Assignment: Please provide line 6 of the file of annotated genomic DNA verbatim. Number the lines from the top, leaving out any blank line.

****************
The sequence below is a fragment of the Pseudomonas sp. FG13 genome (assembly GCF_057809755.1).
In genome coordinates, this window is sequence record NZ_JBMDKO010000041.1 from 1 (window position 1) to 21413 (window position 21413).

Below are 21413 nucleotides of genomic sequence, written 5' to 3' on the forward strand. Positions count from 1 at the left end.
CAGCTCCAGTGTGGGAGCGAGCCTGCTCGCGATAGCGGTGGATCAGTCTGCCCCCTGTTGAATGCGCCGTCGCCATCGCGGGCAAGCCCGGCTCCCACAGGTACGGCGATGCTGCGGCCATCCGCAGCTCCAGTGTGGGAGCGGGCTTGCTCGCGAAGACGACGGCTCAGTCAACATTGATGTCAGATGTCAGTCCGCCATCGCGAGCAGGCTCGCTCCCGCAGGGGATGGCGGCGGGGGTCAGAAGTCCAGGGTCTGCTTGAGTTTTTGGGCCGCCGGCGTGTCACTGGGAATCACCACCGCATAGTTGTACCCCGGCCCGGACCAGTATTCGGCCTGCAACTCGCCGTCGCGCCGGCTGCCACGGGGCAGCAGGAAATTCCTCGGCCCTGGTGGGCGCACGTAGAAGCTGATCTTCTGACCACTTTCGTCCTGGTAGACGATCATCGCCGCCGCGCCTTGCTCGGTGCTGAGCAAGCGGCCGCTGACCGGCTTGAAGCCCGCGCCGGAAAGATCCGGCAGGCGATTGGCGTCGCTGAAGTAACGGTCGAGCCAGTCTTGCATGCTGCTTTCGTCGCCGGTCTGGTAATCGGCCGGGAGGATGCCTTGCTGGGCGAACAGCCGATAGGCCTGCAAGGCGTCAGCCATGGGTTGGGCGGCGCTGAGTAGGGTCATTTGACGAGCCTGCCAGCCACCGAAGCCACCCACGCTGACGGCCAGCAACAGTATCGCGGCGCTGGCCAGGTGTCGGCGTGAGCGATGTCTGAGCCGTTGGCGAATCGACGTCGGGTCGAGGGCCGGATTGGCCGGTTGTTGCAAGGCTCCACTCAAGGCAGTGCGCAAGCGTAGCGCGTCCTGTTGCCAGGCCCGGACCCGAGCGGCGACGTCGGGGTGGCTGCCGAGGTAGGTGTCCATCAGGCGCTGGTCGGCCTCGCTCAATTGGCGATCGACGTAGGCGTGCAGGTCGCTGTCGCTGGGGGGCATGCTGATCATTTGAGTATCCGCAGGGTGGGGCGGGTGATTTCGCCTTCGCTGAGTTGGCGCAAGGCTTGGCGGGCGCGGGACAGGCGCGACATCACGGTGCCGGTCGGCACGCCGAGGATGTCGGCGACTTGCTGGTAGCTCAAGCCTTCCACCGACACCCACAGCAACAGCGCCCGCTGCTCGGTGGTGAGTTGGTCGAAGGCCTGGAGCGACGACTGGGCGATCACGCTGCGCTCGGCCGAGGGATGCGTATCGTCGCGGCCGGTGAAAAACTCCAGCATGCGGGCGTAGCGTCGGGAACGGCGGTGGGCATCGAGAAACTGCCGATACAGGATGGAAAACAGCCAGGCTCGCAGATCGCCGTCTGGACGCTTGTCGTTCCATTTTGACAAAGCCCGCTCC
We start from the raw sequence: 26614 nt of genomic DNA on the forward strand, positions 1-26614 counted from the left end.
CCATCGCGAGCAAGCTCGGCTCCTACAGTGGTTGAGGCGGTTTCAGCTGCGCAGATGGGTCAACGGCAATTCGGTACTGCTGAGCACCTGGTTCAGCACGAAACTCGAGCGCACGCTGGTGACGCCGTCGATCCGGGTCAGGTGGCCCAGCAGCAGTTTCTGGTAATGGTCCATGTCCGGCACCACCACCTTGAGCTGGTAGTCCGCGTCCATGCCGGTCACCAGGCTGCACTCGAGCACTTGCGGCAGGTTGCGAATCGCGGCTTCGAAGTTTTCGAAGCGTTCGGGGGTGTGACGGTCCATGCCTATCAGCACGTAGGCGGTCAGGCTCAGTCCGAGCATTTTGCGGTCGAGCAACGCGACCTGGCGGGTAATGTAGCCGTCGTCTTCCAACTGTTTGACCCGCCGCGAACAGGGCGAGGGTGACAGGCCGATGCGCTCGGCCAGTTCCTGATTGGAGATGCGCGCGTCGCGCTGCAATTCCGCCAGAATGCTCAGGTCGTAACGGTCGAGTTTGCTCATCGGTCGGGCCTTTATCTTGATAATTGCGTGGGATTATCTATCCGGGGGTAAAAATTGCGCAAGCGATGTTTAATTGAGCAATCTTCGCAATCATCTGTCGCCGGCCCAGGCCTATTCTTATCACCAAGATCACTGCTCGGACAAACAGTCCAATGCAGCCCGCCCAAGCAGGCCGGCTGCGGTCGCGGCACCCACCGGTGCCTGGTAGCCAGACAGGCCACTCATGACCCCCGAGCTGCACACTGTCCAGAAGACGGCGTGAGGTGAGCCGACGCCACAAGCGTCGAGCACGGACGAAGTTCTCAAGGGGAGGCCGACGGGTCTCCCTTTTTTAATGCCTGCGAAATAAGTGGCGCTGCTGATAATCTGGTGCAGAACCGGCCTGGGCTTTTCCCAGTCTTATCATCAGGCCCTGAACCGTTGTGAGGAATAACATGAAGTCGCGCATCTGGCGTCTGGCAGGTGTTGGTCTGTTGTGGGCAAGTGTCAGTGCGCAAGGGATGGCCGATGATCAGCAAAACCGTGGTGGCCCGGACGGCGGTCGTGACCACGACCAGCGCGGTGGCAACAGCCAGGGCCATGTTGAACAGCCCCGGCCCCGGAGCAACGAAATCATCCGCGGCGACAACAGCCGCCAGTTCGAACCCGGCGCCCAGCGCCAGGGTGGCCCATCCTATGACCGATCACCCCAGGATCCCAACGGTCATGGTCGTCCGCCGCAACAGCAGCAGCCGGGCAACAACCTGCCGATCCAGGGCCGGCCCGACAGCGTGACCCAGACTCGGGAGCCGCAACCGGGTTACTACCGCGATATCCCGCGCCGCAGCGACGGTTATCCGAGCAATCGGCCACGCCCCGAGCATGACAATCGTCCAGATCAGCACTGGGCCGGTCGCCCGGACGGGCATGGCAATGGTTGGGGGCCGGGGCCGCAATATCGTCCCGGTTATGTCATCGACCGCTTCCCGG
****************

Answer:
CCATCGCGAGCAAGCTCGGCTCCTACAGTGGTTGAGGCGGTTTCAGCTGCGCAGATGGGTCAACGGCAATTCGGTACTGCTGAGCACCTGGTTCAGCACGAAACTCGAGCGCACGCTGGTGACGCCGTCGATCCGGGTCAGGTGGCCCAGCAGCAGTTTCTGGTAATGGTCCATGTCCGGCACCACCACCTTGAGCTGGTAGTCCGCGTCCATGCCGGTCACCAGGCTGCACTCGAGCACTTGCGGCAGGTTGCGAATCGCGGCTTCGAAGTTTTCGAAGCGTTCGGGGGTGTGACGGTCCATGCCTATCAGCACGTAGGCGGTCAGGCTCAGTCCGAGCATTTTGCGGTCGAGCAACGCGACCTGGCGGGTAATGTAGCCGTCGTCTTCCAACTGTTTGACCCGCCGCGAACAGGGCGAGGGTGACAGGCCGATGCGCTCGGCCAGTTCCTGATTGGAGATGCGCGCGTCGCGCTGCAATTCCGCCAGAATGCTCAGGTCGTAACGGTCGAGTTTGCTCATCGGTCGGGCCTTTATCTTGATAATTGCGTGGGATTATCTATCCGGGGGTAAAAATTGCGCAAGCGATGTTTAATTGAGCAATCTTCGCAATCATCTGTCGCCGGCCCAGGCCTATTCTTATCACCAAGATCACTGCTCGGACAAACAGTCCAATGCAGCCCGCCCAAGCAGGCCGGCTGCGGTCGCGGCACCCACCGGTGCCTGGTAGCCAGACAGGCCACTCATGACCCCCGAGCTGCACACTGTCCAGAAGACGGCGTGAGGTGAGCCGACGCCACAAGCGTCGAGCACGGACGAAGTTCTCAAGGGGAGGCCGACGGGTCTCCCTTTTTTAATGCCTGCGAAATAAGTGGCGCTGCTGATAATCTGGTGCAGAACCGGCCTGGGCTTTTCCCAGTCTTATCATCAGGCCCTGAACCGTTGTGAGGAATAACATGAAGTCGCGCATCTGGCGTCTGGCAGGTGTTGGTCTGTTGTGGGCAAGTGTCAGTGCGCAAGGGATGGCCGATGATCAGCAAAACCGTGGTGGCCCGGACGGCGGTCGTGACCACGACCAGCGCGGTGGCAACAGCCAGGGCCATGTTGAACAGCCCCGGCCCCGGAGCAACGAAATCATCCGCGGCGACAACAGCCGCCAGTTCGAACCCGGCGCCCAGCGCCAGGGTGGCCCATCCTATGACCGATCACCCCAGGATCCCAACGGTCATGGTCGTCCGCCGCAACAGCAGCAGCCGGGCAACAACCTGCCGATCCAGGGCCGGCCCGACAGCGTGACCCAGACTCGGGAGCCGCAACCGGGTTACTACCGCGATATCCCGCGCCGCAGCGACGGTTATCCGAGCAATCGGCCACGCCCCGAGCATGACAATCGTCCAGATCAGCACTGGGCCGGTCGCCCGGACGGGCATGGCAATGGTTGGGGGCCGGGGCCGCAATATCGTCCCGGTTATGTCATCGACCGCTTCCCGG